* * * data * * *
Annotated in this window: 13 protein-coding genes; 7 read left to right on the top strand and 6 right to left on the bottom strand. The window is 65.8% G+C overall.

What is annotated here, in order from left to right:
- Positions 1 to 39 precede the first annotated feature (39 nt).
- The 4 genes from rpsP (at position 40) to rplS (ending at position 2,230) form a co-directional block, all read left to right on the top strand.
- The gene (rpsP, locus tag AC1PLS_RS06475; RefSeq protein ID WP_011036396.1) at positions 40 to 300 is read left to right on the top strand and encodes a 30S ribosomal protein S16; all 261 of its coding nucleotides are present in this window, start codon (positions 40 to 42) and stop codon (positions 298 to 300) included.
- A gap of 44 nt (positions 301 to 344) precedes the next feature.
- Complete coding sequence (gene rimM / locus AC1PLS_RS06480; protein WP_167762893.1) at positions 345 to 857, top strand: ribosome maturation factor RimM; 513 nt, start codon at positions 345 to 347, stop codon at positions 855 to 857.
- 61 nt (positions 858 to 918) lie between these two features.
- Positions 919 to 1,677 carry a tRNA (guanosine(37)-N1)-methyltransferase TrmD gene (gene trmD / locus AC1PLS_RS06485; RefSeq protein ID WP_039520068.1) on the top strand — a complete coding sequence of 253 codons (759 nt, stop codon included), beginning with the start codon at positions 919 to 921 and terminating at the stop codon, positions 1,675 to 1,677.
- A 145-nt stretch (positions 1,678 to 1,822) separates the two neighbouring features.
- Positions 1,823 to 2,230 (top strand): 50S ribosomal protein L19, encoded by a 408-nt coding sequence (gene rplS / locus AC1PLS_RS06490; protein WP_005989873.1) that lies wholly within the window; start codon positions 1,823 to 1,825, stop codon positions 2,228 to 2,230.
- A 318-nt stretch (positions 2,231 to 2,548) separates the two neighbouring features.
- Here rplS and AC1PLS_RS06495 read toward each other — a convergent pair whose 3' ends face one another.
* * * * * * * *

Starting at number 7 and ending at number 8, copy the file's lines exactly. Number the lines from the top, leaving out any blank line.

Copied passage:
- Complete coding sequence (gene rimM / locus AC1PLS_RS06480; protein WP_167762893.1) at positions 345 to 857, top strand: ribosome maturation factor RimM; 513 nt, start codon at positions 345 to 347, stop codon at positions 855 to 857.
- 61 nt (positions 858 to 918) lie between these two features.